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Volume 24, issue 4 | Copyright
Nonlin. Processes Geophys., 24, 737-744, 2017
https://doi.org/10.5194/npg-24-737-2017
© Author(s) 2017. This work is distributed under
the Creative Commons Attribution 4.0 License.

Research article 06 Dec 2017

Research article | 06 Dec 2017

Optimal heavy tail estimation – Part 1: Order selection

Manfred Mudelsee1,2 and Miguel A. Bermejo1 Manfred Mudelsee and Miguel A. Bermejo
  • 1Climate Risk Analysis, Heckenbeck, Bad Gandersheim, Germany
  • 2Alfred Wegener Institute Helmholtz Centre for Polar and Marine Research, Bremerhaven, Germany

Abstract. The tail probability, P, of the distribution of a variable is important for risk analysis of extremes. Many variables in complex geophysical systems show heavy tails, where P decreases with the value, x, of a variable as a power law with a characteristic exponent, α. Accurate estimation of α on the basis of data is currently hindered by the problem of the selection of the order, that is, the number of largest x values to utilize for the estimation. This paper presents a new, widely applicable, data-adaptive order selector, which is based on computer simulations and brute force search. It is the first in a set of papers on optimal heavy tail estimation. The new selector outperforms competitors in a Monte Carlo experiment, where simulated data are generated from stable distributions and AR(1) serial dependence. We calculate error bars for the estimated α by means of simulations. We illustrate the method on an artificial time series. We apply it to an observed, hydrological time series from the River Elbe and find an estimated characteristic exponent of 1.48±0.13. This result indicates finite mean but infinite variance of the statistical distribution of river runoff.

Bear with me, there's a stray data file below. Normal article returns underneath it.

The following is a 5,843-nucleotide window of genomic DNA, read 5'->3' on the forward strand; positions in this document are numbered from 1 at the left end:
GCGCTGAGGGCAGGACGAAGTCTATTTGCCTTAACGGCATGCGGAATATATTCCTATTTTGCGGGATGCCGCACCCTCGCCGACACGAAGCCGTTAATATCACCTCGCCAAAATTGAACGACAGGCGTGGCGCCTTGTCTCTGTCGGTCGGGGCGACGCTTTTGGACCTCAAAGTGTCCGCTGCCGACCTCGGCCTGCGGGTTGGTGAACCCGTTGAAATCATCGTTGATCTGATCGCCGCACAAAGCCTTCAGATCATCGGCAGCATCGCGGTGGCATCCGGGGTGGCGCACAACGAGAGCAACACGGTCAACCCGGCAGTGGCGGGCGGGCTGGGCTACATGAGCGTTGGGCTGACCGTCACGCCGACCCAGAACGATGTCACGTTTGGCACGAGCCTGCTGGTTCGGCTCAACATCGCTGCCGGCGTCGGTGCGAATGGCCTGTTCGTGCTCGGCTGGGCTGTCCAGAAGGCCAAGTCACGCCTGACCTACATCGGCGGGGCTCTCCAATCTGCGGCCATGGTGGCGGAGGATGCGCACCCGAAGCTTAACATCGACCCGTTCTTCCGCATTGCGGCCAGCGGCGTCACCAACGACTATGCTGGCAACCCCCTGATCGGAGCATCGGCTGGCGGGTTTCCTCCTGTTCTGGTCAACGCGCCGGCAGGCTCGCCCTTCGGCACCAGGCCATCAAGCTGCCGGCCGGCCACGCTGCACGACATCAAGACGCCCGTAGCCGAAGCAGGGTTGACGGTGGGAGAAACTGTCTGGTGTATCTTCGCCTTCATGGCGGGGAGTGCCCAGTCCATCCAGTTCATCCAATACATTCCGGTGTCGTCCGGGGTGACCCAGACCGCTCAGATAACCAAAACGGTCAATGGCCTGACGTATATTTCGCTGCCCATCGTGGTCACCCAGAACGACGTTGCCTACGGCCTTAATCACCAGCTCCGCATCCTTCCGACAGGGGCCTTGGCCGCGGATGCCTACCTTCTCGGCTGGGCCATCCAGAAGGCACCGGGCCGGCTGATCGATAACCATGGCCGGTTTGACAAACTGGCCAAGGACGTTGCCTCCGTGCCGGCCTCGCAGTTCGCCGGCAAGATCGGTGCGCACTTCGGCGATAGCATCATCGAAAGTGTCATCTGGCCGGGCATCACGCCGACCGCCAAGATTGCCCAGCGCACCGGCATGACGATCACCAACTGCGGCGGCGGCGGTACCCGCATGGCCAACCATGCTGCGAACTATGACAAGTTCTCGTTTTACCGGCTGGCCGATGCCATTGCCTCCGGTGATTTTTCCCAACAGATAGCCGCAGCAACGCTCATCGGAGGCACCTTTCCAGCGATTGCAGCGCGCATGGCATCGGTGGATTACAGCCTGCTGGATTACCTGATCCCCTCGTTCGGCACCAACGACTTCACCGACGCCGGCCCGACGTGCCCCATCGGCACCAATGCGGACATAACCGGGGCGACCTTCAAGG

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Risk analysis of extremes has high socioeconomic relevance. Of crucial interest is the tail probability, P, of the distribution of a variable, which is the chance of observing a value equal to or greater than a certain threshold value, x. Many variables in geophysical systems (e.g. climate) show heavy tail behaviour, where P may be rather large. In particular, P decreases with x as a power law that is described by a parameter, α. We present an improved method to estimate α on data.
Risk analysis of extremes has high socioeconomic relevance. Of crucial interest is the tail...
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